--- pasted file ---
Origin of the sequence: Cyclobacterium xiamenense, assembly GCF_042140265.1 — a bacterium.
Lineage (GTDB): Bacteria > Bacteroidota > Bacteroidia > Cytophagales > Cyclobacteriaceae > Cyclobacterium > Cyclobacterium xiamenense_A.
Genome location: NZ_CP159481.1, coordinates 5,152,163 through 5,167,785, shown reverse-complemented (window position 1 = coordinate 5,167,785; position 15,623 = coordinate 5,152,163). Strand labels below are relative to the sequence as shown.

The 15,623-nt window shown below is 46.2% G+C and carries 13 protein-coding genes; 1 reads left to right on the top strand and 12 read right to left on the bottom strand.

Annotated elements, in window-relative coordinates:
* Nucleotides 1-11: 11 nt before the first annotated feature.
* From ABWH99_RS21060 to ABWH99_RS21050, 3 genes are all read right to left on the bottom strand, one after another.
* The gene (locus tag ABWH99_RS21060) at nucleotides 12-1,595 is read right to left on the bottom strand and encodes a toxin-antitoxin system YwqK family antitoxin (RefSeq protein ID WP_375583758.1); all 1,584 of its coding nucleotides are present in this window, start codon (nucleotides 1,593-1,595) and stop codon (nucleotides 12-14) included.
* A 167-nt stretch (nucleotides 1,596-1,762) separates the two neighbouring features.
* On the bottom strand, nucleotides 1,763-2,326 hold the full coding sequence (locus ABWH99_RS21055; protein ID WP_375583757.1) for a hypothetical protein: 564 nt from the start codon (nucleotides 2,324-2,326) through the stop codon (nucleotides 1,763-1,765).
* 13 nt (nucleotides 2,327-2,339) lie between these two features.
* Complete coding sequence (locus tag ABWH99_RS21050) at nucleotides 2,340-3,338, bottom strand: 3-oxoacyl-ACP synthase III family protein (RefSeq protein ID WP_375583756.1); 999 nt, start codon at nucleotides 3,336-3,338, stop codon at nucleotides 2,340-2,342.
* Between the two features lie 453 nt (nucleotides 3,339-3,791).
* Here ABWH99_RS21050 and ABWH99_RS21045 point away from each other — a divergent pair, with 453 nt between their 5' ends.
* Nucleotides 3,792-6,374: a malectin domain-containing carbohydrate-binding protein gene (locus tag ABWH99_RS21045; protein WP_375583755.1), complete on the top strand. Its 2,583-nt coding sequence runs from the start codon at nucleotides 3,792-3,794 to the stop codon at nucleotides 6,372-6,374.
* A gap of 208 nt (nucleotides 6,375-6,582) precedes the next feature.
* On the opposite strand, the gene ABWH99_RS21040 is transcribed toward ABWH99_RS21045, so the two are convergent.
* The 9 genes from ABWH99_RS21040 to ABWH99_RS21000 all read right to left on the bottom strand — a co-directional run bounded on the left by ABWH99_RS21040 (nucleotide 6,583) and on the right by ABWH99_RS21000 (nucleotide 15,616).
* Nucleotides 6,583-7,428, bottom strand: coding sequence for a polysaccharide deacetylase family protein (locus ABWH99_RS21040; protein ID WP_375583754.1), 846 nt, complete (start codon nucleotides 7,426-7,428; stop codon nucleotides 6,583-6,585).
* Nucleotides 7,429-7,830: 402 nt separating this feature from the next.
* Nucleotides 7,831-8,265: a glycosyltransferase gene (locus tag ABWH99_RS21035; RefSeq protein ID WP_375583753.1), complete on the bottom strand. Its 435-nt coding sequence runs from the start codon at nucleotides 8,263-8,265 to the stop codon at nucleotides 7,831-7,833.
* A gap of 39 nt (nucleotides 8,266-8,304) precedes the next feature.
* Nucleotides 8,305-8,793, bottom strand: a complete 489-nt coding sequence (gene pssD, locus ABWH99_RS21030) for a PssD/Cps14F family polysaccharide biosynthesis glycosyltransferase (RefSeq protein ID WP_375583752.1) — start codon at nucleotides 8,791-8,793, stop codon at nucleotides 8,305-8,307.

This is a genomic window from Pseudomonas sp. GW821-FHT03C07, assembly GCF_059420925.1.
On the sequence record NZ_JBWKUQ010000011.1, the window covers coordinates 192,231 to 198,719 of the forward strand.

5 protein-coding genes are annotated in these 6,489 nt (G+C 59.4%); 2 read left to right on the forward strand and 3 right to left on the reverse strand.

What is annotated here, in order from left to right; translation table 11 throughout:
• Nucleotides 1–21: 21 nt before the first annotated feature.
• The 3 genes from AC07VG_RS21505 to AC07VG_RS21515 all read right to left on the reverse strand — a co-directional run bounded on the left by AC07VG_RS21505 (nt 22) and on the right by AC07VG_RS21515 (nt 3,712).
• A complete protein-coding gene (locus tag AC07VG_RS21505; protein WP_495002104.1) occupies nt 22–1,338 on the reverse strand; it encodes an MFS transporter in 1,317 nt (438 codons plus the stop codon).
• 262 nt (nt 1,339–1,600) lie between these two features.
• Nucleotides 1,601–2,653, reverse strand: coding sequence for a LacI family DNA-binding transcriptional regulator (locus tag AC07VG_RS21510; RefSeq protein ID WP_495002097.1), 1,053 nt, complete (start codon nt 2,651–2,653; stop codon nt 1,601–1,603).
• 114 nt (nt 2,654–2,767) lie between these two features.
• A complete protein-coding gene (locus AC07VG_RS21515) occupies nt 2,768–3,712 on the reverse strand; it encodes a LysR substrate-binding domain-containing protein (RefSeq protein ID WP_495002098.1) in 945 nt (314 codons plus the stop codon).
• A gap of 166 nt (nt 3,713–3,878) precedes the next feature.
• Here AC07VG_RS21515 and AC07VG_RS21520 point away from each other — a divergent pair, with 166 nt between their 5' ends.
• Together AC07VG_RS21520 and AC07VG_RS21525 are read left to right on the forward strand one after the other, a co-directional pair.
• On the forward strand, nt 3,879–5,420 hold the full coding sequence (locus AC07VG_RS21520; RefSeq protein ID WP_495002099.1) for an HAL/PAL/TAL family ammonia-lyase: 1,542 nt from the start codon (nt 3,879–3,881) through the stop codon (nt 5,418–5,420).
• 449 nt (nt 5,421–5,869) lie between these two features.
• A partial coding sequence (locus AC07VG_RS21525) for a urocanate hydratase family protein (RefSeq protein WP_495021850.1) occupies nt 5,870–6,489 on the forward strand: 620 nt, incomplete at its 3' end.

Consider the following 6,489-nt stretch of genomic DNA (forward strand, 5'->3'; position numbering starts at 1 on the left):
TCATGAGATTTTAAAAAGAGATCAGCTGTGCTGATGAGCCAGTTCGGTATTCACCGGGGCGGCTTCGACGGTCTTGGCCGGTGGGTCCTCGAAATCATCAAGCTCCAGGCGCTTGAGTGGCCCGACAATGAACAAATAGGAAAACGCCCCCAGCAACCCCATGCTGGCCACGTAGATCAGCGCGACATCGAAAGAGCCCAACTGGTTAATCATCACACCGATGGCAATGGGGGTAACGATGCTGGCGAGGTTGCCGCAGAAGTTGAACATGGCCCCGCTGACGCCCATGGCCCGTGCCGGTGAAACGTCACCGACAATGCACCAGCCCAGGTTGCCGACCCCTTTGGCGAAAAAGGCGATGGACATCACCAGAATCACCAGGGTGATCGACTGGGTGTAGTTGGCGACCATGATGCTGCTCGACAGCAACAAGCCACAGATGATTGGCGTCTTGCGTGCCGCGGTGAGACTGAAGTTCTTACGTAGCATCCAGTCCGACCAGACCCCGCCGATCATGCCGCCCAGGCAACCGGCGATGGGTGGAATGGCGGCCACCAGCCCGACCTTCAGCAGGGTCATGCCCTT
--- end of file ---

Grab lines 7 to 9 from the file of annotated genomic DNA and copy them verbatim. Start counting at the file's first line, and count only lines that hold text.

* From ABWH99_RS21060 to ABWH99_RS21050, 3 genes are all read right to left on the bottom strand, one after another.
* The gene (locus tag ABWH99_RS21060) at nucleotides 12-1,595 is read right to left on the bottom strand and encodes a toxin-antitoxin system YwqK family antitoxin (RefSeq protein ID WP_375583758.1); all 1,584 of its coding nucleotides are present in this window, start codon (nucleotides 1,593-1,595) and stop codon (nucleotides 12-14) included.
* A 167-nt stretch (nucleotides 1,596-1,762) separates the two neighbouring features.